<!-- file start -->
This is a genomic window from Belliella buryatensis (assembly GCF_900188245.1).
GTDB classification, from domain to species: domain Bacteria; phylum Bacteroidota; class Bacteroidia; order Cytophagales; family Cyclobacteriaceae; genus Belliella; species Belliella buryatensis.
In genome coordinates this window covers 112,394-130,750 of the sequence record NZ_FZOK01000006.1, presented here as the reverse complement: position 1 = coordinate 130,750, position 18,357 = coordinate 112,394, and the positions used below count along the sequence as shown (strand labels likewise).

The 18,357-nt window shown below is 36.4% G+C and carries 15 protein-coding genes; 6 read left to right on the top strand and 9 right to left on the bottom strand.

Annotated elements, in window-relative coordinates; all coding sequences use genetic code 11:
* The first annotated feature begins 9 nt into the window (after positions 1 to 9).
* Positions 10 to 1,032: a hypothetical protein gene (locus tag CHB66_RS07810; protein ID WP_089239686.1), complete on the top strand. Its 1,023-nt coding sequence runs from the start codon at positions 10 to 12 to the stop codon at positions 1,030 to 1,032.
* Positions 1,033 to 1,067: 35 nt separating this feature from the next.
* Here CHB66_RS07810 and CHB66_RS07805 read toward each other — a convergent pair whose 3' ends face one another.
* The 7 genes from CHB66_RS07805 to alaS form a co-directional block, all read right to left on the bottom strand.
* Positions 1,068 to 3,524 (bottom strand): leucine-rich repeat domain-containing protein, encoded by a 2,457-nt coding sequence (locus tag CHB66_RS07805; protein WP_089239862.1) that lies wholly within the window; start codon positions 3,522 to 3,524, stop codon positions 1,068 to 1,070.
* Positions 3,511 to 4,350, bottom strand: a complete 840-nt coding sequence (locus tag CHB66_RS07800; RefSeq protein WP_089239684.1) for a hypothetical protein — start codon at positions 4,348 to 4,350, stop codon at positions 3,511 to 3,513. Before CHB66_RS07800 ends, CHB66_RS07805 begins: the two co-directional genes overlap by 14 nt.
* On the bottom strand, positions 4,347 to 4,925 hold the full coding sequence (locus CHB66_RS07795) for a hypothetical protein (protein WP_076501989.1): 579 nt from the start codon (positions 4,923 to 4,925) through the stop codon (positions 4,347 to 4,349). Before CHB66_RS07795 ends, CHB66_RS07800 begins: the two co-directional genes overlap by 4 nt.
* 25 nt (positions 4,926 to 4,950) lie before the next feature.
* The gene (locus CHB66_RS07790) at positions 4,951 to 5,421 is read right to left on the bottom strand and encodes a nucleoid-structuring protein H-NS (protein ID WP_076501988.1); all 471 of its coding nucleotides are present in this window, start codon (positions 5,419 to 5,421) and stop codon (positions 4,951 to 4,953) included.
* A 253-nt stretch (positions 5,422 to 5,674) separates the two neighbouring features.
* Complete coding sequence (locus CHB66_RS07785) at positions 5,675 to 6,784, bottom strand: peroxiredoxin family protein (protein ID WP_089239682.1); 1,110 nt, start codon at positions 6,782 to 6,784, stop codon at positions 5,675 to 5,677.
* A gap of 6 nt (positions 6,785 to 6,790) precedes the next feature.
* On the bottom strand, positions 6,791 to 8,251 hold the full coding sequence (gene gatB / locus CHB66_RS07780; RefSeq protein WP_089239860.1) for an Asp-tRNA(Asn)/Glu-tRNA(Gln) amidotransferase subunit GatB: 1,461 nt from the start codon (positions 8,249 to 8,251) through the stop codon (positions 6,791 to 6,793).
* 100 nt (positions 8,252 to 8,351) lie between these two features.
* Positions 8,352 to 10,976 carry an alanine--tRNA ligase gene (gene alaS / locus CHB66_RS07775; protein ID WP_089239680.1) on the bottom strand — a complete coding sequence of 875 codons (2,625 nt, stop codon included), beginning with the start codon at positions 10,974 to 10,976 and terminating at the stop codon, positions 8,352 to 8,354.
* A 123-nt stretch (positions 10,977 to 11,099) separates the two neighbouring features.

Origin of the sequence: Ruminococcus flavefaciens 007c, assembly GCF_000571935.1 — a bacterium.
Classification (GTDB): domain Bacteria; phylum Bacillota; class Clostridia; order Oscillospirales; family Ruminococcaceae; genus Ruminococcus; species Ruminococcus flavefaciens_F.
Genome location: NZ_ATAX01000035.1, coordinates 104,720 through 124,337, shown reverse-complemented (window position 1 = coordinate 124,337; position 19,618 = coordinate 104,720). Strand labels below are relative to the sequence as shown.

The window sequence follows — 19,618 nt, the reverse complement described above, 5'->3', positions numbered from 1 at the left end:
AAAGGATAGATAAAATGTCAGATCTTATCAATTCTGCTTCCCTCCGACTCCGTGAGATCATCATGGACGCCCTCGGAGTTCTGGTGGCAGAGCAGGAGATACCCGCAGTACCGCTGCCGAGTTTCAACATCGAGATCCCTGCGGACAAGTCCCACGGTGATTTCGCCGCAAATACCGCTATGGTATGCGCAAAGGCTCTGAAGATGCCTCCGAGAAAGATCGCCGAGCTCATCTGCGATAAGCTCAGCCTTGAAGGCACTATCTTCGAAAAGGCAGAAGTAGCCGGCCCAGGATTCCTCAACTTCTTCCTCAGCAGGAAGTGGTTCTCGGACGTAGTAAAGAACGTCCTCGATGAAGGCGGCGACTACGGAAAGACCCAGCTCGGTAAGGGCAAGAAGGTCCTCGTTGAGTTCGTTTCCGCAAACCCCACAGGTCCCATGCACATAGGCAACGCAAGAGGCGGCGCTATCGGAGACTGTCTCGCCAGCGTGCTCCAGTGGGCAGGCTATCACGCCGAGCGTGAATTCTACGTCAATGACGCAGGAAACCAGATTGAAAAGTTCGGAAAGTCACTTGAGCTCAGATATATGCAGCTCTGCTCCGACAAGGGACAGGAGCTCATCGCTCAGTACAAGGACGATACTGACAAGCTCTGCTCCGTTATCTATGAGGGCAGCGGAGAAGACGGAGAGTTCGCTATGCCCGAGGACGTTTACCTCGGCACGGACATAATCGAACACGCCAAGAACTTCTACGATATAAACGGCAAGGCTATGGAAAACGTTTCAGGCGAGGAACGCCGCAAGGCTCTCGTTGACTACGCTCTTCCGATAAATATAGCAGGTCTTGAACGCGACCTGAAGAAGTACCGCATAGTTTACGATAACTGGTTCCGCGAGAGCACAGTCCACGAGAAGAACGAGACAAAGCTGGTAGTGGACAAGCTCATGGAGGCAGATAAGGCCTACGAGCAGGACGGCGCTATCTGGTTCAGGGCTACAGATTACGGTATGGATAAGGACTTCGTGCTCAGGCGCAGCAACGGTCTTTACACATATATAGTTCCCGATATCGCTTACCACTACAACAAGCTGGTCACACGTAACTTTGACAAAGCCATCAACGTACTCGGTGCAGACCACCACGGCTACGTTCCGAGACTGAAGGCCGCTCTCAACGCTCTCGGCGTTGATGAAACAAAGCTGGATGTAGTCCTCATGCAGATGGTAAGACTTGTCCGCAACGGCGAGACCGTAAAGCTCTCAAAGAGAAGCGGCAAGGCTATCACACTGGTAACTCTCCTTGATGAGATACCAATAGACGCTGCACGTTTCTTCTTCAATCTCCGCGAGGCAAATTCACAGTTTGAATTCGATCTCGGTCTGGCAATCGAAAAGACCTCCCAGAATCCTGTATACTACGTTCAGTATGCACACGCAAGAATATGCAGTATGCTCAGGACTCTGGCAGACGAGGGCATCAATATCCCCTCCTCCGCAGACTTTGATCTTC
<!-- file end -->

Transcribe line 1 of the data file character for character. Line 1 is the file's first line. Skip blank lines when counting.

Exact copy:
This is a genomic window from Belliella buryatensis (assembly GCF_900188245.1).